Jonathan Haidt has an interesting article here called “What Makes People Vote Republican?”
It’s interesting because Haidt clearly identifies with the Left, but he makes a game, good-faith attempt to comprehend the Right. This is rare supply on the Internet, though even more in the meida. In the media, Republicans (and Scientologists!) are either evil or stupid. It’s safe to say that members of either group don’t recognize themselves from the descriptions of them by their antagonists.
Ace talked about this a bit a while ago: It may be that we all understand the logic of Left, because we’re presented it on a daily basis in newspapers, television shows, movies, music–the arts in genera–and schools. Goldstein might say the Left deals in identity politics, but it’s ultimately its own identity.
If you’re one of them, you get to also claim authenticity on your other demographics: woman, minority, or even working man or intellectual. If you’re not–if you reject the Left’s embrace–there are many, many categories for you to be in, but one of the little used ones is “Guy who’s okay even if he disagrees with me about something”.
Haidt correctly identifies at least part of the problem with seeing the world in that manner: One becomes self-righteous and ultimately lazy. In the current election, many of the attacks on Sarah Palin are aimed at the parodic strawman the Left thinks the Right is, hence the howling about the pregnant teen. (I have no doubt that the Right would use this against a Left candidate if the situation were reversed, at least in the past. From what I’ve seen, though, the Right is quick to censure it’s own for bad behavior.)
Of course, the whole point of traditional morality, in the larger sense, is to prevent such lapses in behavior from occurring, and jeopardizing the group. So Bristol and Levi are committed to the socially prescribed remedy of getting married. The Left spits gouts of flame about hypocrisy when, of course, the point of morality is not that you never make a mistake, but that you take the correct action when you do, inevitably, fail.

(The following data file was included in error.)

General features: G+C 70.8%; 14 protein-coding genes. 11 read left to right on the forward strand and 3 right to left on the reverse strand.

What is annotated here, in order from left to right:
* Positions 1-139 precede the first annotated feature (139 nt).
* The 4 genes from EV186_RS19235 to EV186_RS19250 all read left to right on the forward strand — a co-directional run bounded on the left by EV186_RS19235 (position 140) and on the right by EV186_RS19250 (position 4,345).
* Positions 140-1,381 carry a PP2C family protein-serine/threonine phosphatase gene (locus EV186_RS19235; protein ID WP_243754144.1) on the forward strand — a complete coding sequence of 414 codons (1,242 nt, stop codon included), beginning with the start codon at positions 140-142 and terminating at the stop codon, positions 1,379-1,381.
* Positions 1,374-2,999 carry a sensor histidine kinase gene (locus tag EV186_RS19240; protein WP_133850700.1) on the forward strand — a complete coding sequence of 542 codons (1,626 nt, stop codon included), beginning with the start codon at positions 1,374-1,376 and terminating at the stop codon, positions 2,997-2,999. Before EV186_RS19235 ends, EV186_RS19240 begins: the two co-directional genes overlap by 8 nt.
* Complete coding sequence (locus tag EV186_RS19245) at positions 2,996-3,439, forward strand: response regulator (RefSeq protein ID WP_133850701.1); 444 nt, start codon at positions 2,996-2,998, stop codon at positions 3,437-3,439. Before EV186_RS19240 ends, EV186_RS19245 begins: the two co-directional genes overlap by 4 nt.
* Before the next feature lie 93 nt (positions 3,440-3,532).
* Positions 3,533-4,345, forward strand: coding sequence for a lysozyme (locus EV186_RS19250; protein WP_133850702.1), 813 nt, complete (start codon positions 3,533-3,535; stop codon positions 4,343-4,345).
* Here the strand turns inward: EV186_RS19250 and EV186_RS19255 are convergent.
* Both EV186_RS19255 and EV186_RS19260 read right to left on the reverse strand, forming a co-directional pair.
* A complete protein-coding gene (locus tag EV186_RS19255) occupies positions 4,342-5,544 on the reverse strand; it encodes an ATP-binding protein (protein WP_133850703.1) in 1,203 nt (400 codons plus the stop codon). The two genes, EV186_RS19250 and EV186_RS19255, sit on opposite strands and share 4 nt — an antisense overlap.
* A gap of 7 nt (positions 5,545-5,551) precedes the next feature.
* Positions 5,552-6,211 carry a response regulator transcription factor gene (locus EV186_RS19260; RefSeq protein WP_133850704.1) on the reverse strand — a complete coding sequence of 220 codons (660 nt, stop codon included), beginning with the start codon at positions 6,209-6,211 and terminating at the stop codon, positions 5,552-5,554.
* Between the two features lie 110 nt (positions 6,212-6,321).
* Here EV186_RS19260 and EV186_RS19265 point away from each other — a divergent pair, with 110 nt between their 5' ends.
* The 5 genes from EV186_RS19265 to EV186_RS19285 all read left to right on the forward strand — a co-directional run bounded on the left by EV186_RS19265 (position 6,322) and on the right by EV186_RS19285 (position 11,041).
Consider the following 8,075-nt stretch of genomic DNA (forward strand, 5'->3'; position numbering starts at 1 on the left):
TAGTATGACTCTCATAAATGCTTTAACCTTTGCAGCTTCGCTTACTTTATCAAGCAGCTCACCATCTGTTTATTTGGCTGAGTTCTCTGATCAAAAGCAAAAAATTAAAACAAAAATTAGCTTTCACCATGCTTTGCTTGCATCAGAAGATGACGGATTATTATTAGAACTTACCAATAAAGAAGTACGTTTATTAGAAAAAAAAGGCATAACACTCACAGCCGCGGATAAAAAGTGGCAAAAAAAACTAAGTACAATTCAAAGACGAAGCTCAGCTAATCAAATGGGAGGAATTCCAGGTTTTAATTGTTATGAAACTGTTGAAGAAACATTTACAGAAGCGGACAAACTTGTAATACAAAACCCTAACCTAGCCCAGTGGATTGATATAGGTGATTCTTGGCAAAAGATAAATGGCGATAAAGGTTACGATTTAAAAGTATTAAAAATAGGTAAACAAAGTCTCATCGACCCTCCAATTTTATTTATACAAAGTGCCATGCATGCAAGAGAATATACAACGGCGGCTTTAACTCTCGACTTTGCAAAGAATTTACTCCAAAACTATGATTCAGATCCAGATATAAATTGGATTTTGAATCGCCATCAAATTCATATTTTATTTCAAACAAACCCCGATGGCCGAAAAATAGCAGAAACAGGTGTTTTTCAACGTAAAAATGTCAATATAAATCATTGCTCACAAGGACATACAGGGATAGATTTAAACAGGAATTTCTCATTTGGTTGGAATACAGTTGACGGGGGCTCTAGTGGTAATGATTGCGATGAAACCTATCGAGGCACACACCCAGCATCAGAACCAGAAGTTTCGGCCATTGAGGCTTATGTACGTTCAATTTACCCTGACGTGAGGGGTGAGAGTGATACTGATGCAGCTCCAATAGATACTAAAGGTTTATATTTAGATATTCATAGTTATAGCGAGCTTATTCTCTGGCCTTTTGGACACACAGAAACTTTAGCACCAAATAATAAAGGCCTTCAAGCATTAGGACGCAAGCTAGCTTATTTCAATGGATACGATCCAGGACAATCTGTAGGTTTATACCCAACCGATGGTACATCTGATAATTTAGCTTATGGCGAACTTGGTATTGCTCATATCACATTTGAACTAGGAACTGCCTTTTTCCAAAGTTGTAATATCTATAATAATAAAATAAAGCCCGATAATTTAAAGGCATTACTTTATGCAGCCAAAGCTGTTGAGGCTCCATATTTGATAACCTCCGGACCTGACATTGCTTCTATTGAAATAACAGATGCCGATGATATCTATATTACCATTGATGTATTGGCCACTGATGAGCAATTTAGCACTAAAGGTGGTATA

Haidt, quite to his credit, gets that, at least well enough to write a serviceable explanation.
One could reduce all social arguments down to that balance between the individual, his family, and society in all its facets. It would be sensible to do so as far as the government was concerned, of course: The first question the government should ask when facing any social issue from drug use to teen pregnancy is whether or not the government should get involved with trying to fix said issue.
He completely misses the statist/non-statist view of things, but it has to be admitted, the socially conservative Right is an entirely different beast from the fiscally conservative Right. He also misses, I think, the point that the Left has its own group morality that is far harsher than the morality on the Right–and also completely self-destructive.
Think about that for a moment: Much like the USSR couldn’t exist without the USA to feed it, the Left would rapidly dwindle if it didn’t constantly recruit from the right. (This is why the Soviets infiltrated our government, media and education in the first place. Believe it or not, the USA used to be a place where advocating its violent overthrow would’ve been considered in poor taste.)
In truth, it’s not the social axis that’s important, it’s the financial one. And social cons and libs alike can embrace Big Government, as the current President–and crisis–shows.